Tuesday, April 6, 2021

A Contentious Hobby

 The moment we want to believe something,

we suddenly see all the arguments for it,

and become blind to the arguments against it.”

George Bernard Shaw

I’m reading Jon Peterson’s The Elusive Shift: How Role-Playing Games Forged Their Identity and cannot help notice similarities between the early debates about aspects of the hobby and the arguments gamers still have about those same issues today. These go beyond the foundational tensions between storytelling and game mechanics one expects between roleplaying games’ early adherents, the wargaming and speculative fiction communities, from which the hobby coalesced. They seep down into the minutia of nearly every base concept of early Dungeons & Dragons...concepts that have over time continued to provoke debate. The adventure gaming hobby community seems just as contentions now as it was 40 years ago; except now, instead of printed APA fanzines and house-organ magazines, most folks argue their points in any number of blogs and forums online (each with its own bias and self-supporting echo-chamber mentality).

Tuesday, March 23, 2021

Paper Romans in Germania, Part III

Romans trimmed, scored,
and ready for glue.
I’m still sending my paper Romans into the wilds of Germania on the wargaming table...and I’m still printing, pasting, trimming, and prepping additional forces from the Peter Dennis’ Wargame: The Roman Invasion, AD 43-84 (for imperial Romans) and his Peter’s Paperboys website (for Germanic tribesmen). I’m also considering various ways to play a campaign, though that’s fodder for another article. But since I’m back to making more paper soldiers I thought I’d offer some insight into how I construct and store these wonderfully rendered armies.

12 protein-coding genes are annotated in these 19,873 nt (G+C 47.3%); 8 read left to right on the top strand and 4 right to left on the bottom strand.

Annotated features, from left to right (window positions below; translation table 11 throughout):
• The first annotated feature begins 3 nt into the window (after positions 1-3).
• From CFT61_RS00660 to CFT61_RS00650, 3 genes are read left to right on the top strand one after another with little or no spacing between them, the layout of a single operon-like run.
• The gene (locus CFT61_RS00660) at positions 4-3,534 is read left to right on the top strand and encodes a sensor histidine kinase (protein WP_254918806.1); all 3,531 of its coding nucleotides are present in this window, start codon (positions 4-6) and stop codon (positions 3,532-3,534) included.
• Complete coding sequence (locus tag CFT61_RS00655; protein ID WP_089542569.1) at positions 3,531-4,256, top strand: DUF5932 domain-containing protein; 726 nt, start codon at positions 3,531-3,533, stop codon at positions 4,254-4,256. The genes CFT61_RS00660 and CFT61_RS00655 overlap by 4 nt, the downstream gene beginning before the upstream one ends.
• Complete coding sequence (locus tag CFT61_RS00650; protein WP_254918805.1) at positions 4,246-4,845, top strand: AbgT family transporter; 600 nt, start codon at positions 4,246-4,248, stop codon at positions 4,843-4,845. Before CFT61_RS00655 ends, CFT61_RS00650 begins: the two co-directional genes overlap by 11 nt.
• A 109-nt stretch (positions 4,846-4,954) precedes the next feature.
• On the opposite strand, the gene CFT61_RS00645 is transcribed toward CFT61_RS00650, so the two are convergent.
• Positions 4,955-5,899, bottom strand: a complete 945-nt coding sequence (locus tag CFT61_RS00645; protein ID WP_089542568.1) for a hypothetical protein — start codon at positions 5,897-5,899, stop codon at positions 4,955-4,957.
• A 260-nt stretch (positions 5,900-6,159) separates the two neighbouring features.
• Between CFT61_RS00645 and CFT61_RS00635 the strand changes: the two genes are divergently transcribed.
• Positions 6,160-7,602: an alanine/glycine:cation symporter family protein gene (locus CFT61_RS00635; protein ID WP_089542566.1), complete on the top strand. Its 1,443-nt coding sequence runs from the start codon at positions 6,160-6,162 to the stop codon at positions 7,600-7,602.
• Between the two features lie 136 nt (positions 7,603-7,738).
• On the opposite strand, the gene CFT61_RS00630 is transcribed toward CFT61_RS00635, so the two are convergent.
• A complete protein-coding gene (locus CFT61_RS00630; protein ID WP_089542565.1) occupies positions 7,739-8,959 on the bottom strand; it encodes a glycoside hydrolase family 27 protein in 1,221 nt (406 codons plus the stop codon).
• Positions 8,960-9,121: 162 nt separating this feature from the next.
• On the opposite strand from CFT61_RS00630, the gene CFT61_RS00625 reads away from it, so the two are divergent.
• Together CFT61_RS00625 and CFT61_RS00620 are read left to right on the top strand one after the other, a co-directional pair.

Tuesday, March 16, 2021

Editions & Incarnations

 Old friends pass away, new friends appear. It is just like the days. An old day passes, a new day arrives. The important thing is to make it meaningful: a meaningful friend – or a meaningful day.”

Dalai Lama

Looking over my roleplaying game shelves I realize I have – during my almost 40 years of gaming – bought into several new editions of games I enjoyed and even tried a few new incarnations for favorite settings. So many roleplaying games over the years have released subsequent editions and some classic settings have even seen new incarnations with improved presentation and original game mechanics. I expect it’s part of the gamer experience, choosing to invest in a new edition or incarnation of a favorite game. Sometimes I explore these only to return to the tried-and-true original game. Other times I check out new incarnations mostly to see how different publishers approach some of my favorite game settings.

Tuesday, March 2, 2021

Paper Romans in Germania, Part II

 Upon the field of battle the chief is bound in honor not to let himself be surpassed in valor, and his retainers are equally bound to rival the valor of their chief.”


Last time I documented my immersion in wargaming ancient Romans against Germanic tribes. I had everything ready to begin gaming: lots of reading to put everything in historical context; some starting forces of good-looking Peter Dennis paper soldiers; a set of familiar rules to try; even Roman numeral dice. During my historical and rules reading I’d taken breaks to construct my paper armies. I’d assembled two forces: a Roman expedition consisting of legionaries, auxiliary infantry, and a commander and a Germanic force of barbarian infantry, light infantry archers, light cavalry, and a chieftain. Just enough for a game as I glued, cut, and based more paper soldiers for future engagements.

Tuesday, February 23, 2021

Paper Romans in Germania, Part I